Apr 14, 2024

Choreographer Alvin Erasga Tolentino (back, centre) and visual artist Bert Montera (wearing blue and seated front) collaborate with migrant workers in creative project.

Thousands of migrant workers come every year to fill jobs Canadians do not want.

 According to the federal government’s 2018 report to Parliament, a total of 78,788 work permits were issued last year under the Temporary Foreign Worker Program (TFWP).

The TFWP covers caregivers, agricultural labourers, and other workers who require a Labour Market Impact Assessment (LMIA).

Although they play an important role in Canada’s economy, migrant workers are often not heard about.

Many Canadians are likely not aware about the lives of these workers in the country.

Many have to endure the loneliness of being separated from their loved ones who are left in their homelands. Others face unfavourable employment conditions.

One initiative hopes to help fill the void through the medium of art.

It’s called MigARTion, a collaboration between Co.ERASGA, a Vancouver-based dance company founded by choreographer Alvin Erasga Tolentino, and Migrante B.C., a grassroots organization for newcomer Filipino migrant workers and immigrants.

Starting in October this year, a group of Filipino migrant workers came together for a series of 14 arts workshops delivered by professional artists.

In addition to the Manila-born Tolentino, who did dance workshops, the other artists involved were Jeremiah Carag, voice; Dennis Gupa, theatre; and Bert Monterona, visual arts.

“This project aims to create critical and creative space where professional artists and Filipino migrants create art together,” according to an announcement on Co. ERASGA’s website.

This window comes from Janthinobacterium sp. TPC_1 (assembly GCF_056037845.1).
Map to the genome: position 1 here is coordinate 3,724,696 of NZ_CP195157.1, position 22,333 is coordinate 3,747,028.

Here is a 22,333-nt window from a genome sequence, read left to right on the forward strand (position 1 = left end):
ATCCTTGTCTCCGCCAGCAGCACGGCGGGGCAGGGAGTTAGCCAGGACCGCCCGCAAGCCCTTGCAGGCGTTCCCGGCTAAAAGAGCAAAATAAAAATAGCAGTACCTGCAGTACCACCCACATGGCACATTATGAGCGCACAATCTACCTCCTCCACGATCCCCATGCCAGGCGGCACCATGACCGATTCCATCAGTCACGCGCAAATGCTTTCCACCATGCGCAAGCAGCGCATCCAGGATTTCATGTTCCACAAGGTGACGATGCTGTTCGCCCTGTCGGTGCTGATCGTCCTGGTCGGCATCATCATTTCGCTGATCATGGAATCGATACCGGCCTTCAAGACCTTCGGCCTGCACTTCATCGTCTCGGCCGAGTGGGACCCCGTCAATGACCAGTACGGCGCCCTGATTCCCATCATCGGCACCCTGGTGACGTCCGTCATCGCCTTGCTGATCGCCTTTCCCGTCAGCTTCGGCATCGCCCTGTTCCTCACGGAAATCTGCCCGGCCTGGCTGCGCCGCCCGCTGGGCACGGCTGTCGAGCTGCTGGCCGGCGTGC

“This process will give critical agency among the participants allowing their distinct voices to emerge within a space with an atmosphere of free will, joyous participation and critical public engagement,” the announcement explained. “In this initiative, the artists and the migrant participants work together in exploring artistic practices and will integrate critical and empathic discussions on settler colonialism, history of migration, arts and the migrants and indigenous ways of knowing and being.”

Moreover, “We believe that this critical and empathic process of artistic integration between the artists and the participants is much needed among the Filipino-Canadian communities in BC.”

MigARTion will culminate in two days of events on December 18 and December 19 at the Roundhouse Community Arts and Recreation Centre in Vancouver (181 Roundhouse Mews).

The opening night (7 p.m. to 10 p.m.) includes the unveiling of the art exhibition featuring works created by the participants, various presentations, performances, community dialogue, a reception, and a proclamation by Vancouver Mayor Kennedy Stewart of December 18, 2018 as “International Migrants Day” in the city.

The art exhibit will continue to be open to the public until 4 p.m. on December 19.

This project is generously supported by the Canada Council for the Arts, B.C. Arts Council, B.C. Gaming Commission, City of Vancouver, Vancouver Foundation, Roundhouse Community Arts and Recreation Centre, and the Vancouver Public Library.

Details: http://bit.ly/migartionevent


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